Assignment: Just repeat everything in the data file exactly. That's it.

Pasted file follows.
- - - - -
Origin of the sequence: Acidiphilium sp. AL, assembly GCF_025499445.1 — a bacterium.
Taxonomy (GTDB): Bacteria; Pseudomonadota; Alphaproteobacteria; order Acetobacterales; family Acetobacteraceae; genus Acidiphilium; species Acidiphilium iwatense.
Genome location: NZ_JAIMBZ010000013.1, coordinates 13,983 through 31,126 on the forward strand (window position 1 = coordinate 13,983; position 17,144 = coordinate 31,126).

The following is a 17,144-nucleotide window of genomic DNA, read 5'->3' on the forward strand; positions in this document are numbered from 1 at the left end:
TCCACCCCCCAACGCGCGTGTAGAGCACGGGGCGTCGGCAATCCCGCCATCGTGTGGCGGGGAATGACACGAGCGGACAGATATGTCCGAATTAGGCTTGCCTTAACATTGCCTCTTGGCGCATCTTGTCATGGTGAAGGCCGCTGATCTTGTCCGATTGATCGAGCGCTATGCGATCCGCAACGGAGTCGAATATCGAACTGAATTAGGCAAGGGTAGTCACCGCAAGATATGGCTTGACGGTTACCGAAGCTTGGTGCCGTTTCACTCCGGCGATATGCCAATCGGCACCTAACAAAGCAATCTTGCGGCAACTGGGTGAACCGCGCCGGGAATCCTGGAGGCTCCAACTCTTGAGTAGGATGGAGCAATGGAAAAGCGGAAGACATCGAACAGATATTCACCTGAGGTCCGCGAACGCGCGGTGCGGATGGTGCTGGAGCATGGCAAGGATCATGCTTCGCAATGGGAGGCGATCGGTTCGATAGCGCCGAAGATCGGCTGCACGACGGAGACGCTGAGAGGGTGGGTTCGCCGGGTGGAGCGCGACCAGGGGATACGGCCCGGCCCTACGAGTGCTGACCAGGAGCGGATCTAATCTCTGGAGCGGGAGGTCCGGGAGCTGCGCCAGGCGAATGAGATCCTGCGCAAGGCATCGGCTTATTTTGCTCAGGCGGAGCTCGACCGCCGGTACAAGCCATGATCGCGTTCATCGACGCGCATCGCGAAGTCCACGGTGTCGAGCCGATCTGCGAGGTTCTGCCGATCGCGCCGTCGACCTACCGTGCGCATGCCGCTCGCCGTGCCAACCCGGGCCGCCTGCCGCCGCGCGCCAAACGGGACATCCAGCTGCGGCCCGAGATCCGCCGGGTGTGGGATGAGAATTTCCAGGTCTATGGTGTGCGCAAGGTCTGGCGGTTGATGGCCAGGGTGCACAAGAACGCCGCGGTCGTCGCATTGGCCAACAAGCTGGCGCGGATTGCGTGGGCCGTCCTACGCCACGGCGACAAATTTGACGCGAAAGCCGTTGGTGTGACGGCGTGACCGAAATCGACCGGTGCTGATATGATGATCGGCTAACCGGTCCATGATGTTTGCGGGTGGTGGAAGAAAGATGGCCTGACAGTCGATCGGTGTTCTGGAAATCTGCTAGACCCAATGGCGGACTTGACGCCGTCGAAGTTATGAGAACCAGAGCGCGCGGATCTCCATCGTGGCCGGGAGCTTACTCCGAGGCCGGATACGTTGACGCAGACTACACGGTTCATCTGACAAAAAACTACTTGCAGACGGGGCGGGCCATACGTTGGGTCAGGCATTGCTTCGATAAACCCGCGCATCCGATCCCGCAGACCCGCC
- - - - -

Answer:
Origin of the sequence: Acidiphilium sp. AL, assembly GCF_025499445.1 — a bacterium.
Taxonomy (GTDB): Bacteria; Pseudomonadota; Alphaproteobacteria; order Acetobacterales; family Acetobacteraceae; genus Acidiphilium; species Acidiphilium iwatense.
Genome location: NZ_JAIMBZ010000013.1, coordinates 13,983 through 31,126 on the forward strand (window position 1 = coordinate 13,983; position 17,144 = coordinate 31,126).

The following is a 17,144-nucleotide window of genomic DNA, read 5'->3' on the forward strand; positions in this document are numbered from 1 at the left end:
TCCACCCCCCAACGCGCGTGTAGAGCACGGGGCGTCGGCAATCCCGCCATCGTGTGGCGGGGAATGACACGAGCGGACAGATATGTCCGAATTAGGCTTGCCTTAACATTGCCTCTTGGCGCATCTTGTCATGGTGAAGGCCGCTGATCTTGTCCGATTGATCGAGCGCTATGCGATCCGCAACGGAGTCGAATATCGAACTGAATTAGGCAAGGGTAGTCACCGCAAGATATGGCTTGACGGTTACCGAAGCTTGGTGCCGTTTCACTCCGGCGATATGCCAATCGGCACCTAACAAAGCAATCTTGCGGCAACTGGGTGAACCGCGCCGGGAATCCTGGAGGCTCCAACTCTTGAGTAGGATGGAGCAATGGAAAAGCGGAAGACATCGAACAGATATTCACCTGAGGTCCGCGAACGCGCGGTGCGGATGGTGCTGGAGCATGGCAAGGATCATGCTTCGCAATGGGAGGCGATCGGTTCGATAGCGCCGAAGATCGGCTGCACGACGGAGACGCTGAGAGGGTGGGTTCGCCGGGTGGAGCGCGACCAGGGGATACGGCCCGGCCCTACGAGTGCTGACCAGGAGCGGATCTAATCTCTGGAGCGGGAGGTCCGGGAGCTGCGCCAGGCGAATGAGATCCTGCGCAAGGCATCGGCTTATTTTGCTCAGGCGGAGCTCGACCGCCGGTACAAGCCATGATCGCGTTCATCGACGCGCATCGCGAAGTCCACGGTGTCGAGCCGATCTGCGAGGTTCTGCCGATCGCGCCGTCGACCTACCGTGCGCATGCCGCTCGCCGTGCCAACCCGGGCCGCCTGCCGCCGCGCGCCAAACGGGACATCCAGCTGCGGCCCGAGATCCGCCGGGTGTGGGATGAGAATTTCCAGGTCTATGGTGTGCGCAAGGTCTGGCGGTTGATGGCCAGGGTGCACAAGAACGCCGCGGTCGTCGCATTGGCCAACAAGCTGGCGCGGATTGCGTGGGCCGTCCTACGCCACGGCGACAAATTTGACGCGAAAGCCGTTGGTGTGACGGCGTGACCGAAATCGACCGGTGCTGATATGATGATCGGCTAACCGGTCCATGATGTTTGCGGGTGGTGGAAGAAAGATGGCCTGACAGTCGATCGGTGTTCTGGAAATCTGCTAGACCCAATGGCGGACTTGACGCCGTCGAAGTTATGAGAACCAGAGCGCGCGGATCTCCATCGTGGCCGGGAGCTTACTCCGAGGCCGGATACGTTGACGCAGACTACACGGTTCATCTGACAAAAAACTACTTGCAGACGGGGCGGGCCATACGTTGGGTCAGGCATTGCTTCGATAAACCCGCGCATCCGATCCCGCAGACCCGCC